Last modified on 16 June 2013, at 23:14

who are you and what have you done with someone

EnglishEdit

PhraseEdit

who are you and what have you done with (someone)?

  1. (colloquial, rhetorical question) Said to express surprise due to a perceived drastic change of behaviour of a person.
    • 2000 May 15, “Letters to the editor”, Roanoke Times, Roanoke, Virginia:
      Who are you and what have you done with the "real" editors of The Roanoke Times?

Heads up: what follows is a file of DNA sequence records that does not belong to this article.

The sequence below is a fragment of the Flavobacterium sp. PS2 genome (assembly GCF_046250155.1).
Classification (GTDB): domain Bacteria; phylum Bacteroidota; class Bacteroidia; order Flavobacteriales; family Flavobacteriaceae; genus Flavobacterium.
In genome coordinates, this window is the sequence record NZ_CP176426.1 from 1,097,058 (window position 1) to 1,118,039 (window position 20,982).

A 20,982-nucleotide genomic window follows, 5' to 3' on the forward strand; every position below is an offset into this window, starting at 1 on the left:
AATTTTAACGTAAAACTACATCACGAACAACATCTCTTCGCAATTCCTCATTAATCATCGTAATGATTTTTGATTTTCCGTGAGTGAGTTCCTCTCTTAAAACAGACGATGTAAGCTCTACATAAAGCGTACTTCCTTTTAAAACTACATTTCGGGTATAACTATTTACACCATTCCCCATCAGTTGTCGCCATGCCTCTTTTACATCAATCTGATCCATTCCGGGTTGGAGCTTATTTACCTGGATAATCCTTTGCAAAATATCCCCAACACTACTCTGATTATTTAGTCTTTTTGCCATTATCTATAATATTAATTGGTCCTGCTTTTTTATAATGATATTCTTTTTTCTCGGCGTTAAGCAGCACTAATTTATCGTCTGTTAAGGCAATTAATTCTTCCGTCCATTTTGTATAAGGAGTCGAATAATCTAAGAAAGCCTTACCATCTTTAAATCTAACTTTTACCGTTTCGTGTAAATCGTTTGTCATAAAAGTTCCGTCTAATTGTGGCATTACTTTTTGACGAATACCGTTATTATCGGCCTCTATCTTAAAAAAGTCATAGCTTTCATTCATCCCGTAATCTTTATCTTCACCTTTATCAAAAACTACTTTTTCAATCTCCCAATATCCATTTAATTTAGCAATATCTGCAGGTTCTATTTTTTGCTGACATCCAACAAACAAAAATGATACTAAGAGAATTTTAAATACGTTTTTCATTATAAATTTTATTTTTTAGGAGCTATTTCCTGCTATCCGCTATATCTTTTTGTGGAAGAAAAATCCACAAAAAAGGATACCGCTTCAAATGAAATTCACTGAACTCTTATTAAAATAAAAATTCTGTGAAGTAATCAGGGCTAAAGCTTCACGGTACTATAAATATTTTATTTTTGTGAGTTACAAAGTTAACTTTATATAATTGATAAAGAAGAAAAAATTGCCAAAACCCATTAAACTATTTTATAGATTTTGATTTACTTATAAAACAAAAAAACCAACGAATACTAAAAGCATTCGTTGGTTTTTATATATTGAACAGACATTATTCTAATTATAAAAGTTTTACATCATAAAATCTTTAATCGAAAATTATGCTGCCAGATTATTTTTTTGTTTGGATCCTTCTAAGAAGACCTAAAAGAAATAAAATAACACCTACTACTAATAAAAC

• 2002 November, Tom Gliatto, “Local boy makes good”, People, volume 58, number 22, page 114: 
      One thing she has noticed over the years, Dorothea says, is that "he's developed more of a sense of humor. Now, when he'll crack a joke, I'll say, Oh, my God, who are you and what have you done with my husband?"'
    • 2009, Suzanne Brockmann, Into the Fire‎, page 49:
      "Who are you and what have you done with Izzy Zanella?" she finally said. / "Go on," he said. "Mock me. The one time I'm being serious and trying to do the right thing."